Flash flooding kills 52 people, with more than 20 still missing

Indonesia – A devastating flash flood, triggered by monsoon rains and a landslide from Mount Marapi, has claimed the lives of 52 individuals on Indonesia’s Sumatra Island. The disaster has left 20 people missing and forced over 3,300 residents to seek refuge in temporary shelters as their homes and buildings were destroyed.

The catastrophe, which occurred over the weekend, resulted in rivers breaching their banks and a deluge ripping through mountainside villages in four districts of West Sumatra province. The floodwaters swept away 79 homes and submerged hundreds of others, leading to a mass exodus of residents to government-provided shelters.

Rescue operations commenced on Tuesday, with teams searching in rivers and through the rubble of obliterated villages for survivors and bodies. The National Search and Rescue Agency reported that most of the bodies recovered were found in the hardest-hit districts of Agam and Tanah Datar.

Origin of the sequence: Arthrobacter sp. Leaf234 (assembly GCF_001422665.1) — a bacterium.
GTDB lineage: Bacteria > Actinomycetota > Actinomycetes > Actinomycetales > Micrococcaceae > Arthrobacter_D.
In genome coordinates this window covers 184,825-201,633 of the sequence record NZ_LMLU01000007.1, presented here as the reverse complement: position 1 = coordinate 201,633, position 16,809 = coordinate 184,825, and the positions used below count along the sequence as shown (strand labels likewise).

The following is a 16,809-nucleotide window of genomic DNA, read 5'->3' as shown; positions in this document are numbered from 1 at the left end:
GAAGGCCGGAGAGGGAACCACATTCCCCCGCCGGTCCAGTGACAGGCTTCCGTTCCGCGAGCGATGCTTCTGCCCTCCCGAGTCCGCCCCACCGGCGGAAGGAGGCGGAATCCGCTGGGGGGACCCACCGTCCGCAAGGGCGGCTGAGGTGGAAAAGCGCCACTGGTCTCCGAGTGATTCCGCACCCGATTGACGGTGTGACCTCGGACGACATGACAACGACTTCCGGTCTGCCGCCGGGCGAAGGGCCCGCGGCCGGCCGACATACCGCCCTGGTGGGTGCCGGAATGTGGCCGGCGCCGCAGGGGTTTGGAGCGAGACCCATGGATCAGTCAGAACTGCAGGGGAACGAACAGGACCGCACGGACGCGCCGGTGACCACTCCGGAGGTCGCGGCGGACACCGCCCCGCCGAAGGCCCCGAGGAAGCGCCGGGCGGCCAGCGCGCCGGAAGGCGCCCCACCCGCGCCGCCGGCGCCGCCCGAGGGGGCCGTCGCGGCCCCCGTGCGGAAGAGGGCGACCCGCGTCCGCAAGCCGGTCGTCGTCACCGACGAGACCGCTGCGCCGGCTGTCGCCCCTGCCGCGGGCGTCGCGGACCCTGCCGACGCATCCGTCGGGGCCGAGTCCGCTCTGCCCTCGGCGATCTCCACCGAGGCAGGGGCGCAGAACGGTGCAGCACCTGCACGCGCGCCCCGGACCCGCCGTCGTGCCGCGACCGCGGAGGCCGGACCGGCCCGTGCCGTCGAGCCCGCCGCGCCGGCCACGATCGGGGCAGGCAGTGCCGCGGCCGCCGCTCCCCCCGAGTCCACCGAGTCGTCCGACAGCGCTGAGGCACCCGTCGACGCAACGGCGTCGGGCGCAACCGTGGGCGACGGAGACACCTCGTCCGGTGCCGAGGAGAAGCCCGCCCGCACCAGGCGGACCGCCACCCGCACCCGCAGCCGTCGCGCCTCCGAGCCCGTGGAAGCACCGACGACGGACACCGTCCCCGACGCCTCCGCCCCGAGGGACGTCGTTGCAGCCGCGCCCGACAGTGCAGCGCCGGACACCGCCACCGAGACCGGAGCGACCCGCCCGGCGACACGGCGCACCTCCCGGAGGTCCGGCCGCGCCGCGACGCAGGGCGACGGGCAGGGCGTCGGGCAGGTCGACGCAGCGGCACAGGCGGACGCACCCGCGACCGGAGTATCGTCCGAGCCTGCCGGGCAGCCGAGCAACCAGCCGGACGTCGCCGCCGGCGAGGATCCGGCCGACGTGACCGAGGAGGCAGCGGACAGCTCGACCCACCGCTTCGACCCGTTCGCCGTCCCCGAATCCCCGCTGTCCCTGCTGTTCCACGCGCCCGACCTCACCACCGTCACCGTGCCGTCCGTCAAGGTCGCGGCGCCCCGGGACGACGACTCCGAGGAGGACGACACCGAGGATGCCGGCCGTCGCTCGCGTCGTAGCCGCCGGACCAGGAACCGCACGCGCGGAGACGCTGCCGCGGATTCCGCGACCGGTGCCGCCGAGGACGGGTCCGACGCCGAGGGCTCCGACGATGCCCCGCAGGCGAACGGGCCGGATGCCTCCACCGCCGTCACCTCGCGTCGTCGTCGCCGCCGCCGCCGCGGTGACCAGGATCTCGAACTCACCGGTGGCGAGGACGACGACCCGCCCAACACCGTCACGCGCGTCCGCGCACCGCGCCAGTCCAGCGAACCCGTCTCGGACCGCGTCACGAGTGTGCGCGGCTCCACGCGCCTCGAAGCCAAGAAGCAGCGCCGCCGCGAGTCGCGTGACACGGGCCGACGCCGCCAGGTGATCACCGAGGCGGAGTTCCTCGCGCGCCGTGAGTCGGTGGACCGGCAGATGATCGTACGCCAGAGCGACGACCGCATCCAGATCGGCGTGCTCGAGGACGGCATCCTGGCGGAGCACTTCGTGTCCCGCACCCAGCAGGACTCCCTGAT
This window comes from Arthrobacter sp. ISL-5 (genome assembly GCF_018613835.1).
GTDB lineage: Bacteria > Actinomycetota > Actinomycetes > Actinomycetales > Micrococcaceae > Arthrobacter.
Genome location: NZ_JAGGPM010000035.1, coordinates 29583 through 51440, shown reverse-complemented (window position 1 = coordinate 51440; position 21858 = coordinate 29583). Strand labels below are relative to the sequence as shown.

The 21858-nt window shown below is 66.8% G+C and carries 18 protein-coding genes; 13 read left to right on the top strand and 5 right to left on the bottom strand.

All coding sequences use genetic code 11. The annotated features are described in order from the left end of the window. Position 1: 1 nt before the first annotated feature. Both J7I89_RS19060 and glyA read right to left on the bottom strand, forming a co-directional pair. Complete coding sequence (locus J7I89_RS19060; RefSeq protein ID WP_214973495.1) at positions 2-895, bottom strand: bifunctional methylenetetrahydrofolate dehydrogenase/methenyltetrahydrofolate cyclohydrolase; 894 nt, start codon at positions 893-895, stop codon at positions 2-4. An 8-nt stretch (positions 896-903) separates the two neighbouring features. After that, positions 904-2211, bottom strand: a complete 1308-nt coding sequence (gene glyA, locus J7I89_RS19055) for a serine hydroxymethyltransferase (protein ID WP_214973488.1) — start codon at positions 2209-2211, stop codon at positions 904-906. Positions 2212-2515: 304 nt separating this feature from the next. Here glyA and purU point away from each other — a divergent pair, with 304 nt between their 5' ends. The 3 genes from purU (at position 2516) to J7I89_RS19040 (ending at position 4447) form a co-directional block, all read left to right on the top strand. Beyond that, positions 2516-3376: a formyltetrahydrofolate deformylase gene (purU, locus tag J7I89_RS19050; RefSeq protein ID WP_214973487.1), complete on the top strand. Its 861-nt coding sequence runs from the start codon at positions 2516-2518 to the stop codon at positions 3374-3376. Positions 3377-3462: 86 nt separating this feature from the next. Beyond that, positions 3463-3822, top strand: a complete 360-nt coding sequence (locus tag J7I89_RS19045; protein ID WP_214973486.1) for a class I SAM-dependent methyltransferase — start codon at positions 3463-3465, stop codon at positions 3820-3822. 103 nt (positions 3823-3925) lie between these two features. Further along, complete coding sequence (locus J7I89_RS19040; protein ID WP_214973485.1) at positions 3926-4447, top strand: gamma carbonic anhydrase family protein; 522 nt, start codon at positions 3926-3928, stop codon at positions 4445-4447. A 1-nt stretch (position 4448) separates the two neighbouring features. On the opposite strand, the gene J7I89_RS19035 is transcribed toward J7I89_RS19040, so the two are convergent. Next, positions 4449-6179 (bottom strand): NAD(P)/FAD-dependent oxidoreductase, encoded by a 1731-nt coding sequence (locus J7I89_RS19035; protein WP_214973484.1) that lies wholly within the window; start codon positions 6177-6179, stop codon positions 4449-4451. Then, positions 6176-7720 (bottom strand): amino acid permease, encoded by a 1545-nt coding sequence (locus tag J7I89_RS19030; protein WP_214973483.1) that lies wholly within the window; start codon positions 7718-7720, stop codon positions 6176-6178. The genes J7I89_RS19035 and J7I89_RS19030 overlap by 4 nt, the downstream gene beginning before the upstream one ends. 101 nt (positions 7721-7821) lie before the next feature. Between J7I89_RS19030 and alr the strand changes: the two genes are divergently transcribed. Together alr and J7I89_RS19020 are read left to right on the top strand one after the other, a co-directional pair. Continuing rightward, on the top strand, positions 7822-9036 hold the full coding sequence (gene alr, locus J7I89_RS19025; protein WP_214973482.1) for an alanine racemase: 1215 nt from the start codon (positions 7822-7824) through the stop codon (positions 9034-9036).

The country’s Meteorology, Climatology and Geophysics Agency warned of more heavy rainfall in the coming days, extending the risk of extreme weather until next week. In response, the National Disaster Management Agency has planned to implement weather modification techniques to reduce rainfall and prevent further flash floods.

Rescue efforts were particularly concentrated around the Anai Valley Waterfall area in the Tanah Datar district. Here, a group of seven people was swept away in their vehicles, with only three bodies recovered so far. As remote areas remain inaccessible and many people are still missing, officials anticipate the death toll to rise.

Indonesia, an archipelago nation of over 17,000 islands, is frequently subjected to landslides and flash floods due to heavy rains. The recent disaster follows a similar event just two months prior, which resulted in 26 fatalities and 11 missing persons in West Sumatra.